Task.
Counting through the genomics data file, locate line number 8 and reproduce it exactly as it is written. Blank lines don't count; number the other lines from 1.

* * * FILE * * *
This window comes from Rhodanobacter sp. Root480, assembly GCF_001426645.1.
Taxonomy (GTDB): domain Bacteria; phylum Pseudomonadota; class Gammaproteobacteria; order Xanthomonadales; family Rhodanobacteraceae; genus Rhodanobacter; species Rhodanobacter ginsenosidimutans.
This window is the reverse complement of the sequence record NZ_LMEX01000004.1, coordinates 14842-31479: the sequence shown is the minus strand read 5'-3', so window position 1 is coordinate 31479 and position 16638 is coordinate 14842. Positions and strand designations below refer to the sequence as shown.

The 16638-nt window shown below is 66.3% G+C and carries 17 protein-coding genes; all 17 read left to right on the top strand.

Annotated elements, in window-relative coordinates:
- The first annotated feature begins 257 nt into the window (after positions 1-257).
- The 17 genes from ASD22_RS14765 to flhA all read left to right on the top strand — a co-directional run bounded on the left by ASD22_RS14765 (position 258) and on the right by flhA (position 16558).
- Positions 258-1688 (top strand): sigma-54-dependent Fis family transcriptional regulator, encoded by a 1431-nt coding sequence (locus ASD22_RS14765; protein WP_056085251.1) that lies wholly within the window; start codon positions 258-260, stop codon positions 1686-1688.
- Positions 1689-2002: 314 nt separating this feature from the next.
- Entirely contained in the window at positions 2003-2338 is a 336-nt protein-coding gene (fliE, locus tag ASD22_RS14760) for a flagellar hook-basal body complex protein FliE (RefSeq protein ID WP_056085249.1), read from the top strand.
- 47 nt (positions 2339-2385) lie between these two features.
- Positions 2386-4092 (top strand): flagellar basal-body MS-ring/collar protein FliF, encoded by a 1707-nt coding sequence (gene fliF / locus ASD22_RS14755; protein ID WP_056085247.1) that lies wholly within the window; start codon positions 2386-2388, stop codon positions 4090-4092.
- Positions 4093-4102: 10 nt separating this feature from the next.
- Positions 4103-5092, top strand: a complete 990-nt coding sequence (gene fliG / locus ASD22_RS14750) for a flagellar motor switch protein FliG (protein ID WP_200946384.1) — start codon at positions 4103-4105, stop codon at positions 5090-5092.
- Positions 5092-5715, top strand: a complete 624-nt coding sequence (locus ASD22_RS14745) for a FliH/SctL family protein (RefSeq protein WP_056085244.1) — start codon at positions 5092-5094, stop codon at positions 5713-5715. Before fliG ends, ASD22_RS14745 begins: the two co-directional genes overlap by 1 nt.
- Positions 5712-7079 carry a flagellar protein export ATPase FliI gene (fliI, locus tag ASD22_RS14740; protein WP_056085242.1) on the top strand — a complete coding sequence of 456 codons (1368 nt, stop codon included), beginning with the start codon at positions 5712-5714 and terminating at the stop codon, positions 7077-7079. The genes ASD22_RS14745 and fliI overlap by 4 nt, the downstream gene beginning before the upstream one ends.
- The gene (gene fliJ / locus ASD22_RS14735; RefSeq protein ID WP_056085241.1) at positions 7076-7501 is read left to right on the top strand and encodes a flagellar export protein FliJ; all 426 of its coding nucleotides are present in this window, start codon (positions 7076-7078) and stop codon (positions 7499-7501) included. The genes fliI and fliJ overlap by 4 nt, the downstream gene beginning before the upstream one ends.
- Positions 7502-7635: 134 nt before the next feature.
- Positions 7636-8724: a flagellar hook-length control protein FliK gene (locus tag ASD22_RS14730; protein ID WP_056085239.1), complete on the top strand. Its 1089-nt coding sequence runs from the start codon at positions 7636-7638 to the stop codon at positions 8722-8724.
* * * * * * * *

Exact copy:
- Positions 258-1688 (top strand): sigma-54-dependent Fis family transcriptional regulator, encoded by a 1431-nt coding sequence (locus ASD22_RS14765; protein WP_056085251.1) that lies wholly within the window; start codon positions 258-260, stop codon positions 1686-1688.